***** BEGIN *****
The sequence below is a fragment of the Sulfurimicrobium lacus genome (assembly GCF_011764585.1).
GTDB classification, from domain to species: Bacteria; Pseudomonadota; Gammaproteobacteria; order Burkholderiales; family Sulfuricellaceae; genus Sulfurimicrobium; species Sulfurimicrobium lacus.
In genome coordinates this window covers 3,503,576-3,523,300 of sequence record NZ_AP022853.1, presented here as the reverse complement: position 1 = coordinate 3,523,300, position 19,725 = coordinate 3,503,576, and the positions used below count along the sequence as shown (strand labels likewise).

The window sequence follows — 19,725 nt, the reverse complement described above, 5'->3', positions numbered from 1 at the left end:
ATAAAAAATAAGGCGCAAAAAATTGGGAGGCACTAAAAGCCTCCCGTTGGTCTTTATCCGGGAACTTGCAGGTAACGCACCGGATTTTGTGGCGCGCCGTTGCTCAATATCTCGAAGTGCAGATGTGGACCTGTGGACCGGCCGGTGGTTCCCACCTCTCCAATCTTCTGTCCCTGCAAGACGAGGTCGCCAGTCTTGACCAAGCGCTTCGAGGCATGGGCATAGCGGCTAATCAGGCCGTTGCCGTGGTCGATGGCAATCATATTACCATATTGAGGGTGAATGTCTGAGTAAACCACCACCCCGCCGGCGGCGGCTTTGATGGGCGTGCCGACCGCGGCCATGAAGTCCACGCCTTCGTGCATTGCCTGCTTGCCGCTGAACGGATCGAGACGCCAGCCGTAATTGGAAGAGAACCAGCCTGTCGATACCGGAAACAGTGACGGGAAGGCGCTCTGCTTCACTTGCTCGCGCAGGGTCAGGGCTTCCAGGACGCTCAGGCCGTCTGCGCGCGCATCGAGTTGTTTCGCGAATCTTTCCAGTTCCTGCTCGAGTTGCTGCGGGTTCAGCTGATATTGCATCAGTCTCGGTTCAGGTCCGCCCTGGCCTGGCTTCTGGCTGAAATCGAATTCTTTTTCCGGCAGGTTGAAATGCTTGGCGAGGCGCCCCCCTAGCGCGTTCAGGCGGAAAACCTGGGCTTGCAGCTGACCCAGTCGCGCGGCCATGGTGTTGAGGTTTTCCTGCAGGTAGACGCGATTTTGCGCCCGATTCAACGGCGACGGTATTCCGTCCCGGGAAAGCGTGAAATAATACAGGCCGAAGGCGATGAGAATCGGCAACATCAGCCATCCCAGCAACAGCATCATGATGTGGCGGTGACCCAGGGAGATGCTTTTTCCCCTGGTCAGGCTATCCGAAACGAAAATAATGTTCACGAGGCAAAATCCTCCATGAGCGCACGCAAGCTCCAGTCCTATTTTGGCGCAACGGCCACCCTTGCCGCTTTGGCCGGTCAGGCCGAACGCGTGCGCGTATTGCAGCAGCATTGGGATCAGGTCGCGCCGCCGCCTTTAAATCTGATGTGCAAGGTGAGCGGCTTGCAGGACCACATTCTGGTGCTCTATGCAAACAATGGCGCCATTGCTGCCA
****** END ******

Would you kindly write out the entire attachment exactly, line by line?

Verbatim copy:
The sequence below is a fragment of the Sulfurimicrobium lacus genome (assembly GCF_011764585.1).
GTDB classification, from domain to species: Bacteria; Pseudomonadota; Gammaproteobacteria; order Burkholderiales; family Sulfuricellaceae; genus Sulfurimicrobium; species Sulfurimicrobium lacus.
In genome coordinates this window covers 3,503,576-3,523,300 of sequence record NZ_AP022853.1, presented here as the reverse complement: position 1 = coordinate 3,523,300, position 19,725 = coordinate 3,503,576, and the positions used below count along the sequence as shown (strand labels likewise).

The window sequence follows — 19,725 nt, the reverse complement described above, 5'->3', positions numbered from 1 at the left end:
ATAAAAAATAAGGCGCAAAAAATTGGGAGGCACTAAAAGCCTCCCGTTGGTCTTTATCCGGGAACTTGCAGGTAACGCACCGGATTTTGTGGCGCGCCGTTGCTCAATATCTCGAAGTGCAGATGTGGACCTGTGGACCGGCCGGTGGTTCCCACCTCTCCAATCTTCTGTCCCTGCAAGACGAGGTCGCCAGTCTTGACCAAGCGCTTCGAGGCATGGGCATAGCGGCTAATCAGGCCGTTGCCGTGGTCGATGGCAATCATATTACCATATTGAGGGTGAATGTCTGAGTAAACCACCACCCCGCCGGCGGCGGCTTTGATGGGCGTGCCGACCGCGGCCATGAAGTCCACGCCTTCGTGCATTGCCTGCTTGCCGCTGAACGGATCGAGACGCCAGCCGTAATTGGAAGAGAACCAGCCTGTCGATACCGGAAACAGTGACGGGAAGGCGCTCTGCTTCACTTGCTCGCGCAGGGTCAGGGCTTCCAGGACGCTCAGGCCGTCTGCGCGCGCATCGAGTTGTTTCGCGAATCTTTCCAGTTCCTGCTCGAGTTGCTGCGGGTTCAGCTGATATTGCATCAGTCTCGGTTCAGGTCCGCCCTGGCCTGGCTTCTGGCTGAAATCGAATTCTTTTTCCGGCAGGTTGAAATGCTTGGCGAGGCGCCCCCCTAGCGCGTTCAGGCGGAAAACCTGGGCTTGCAGCTGACCCAGTCGCGCGGCCATGGTGTTGAGGTTTTCCTGCAGGTAGACGCGATTTTGCGCCCGATTCAACGGCGACGGTATTCCGTCCCGGGAAAGCGTGAAATAATACAGGCCGAAGGCGATGAGAATCGGCAACATCAGCCATCCCAGCAACAGCATCATGATGTGGCGGTGACCCAGGGAGATGCTTTTTCCCCTGGTCAGGCTATCCGAAACGAAAATAATGTTCACGAGGCAAAATCCTCCATGAGCGCACGCAAGCTCCAGTCCTATTTTGGCGCAACGGCCACCCTTGCCGCTTTGGCCGGTCAGGCCGAACGCGTGCGCGTATTGCAGCAGCATTGGGATCAGGTCGCGCCGCCGCCTTTAAATCTGATGTGCAAGGTGAGCGGCTTGCAGGACCACATTCTGGTGCTCTATGCAAACAATGGCGCCATTGCTGCCA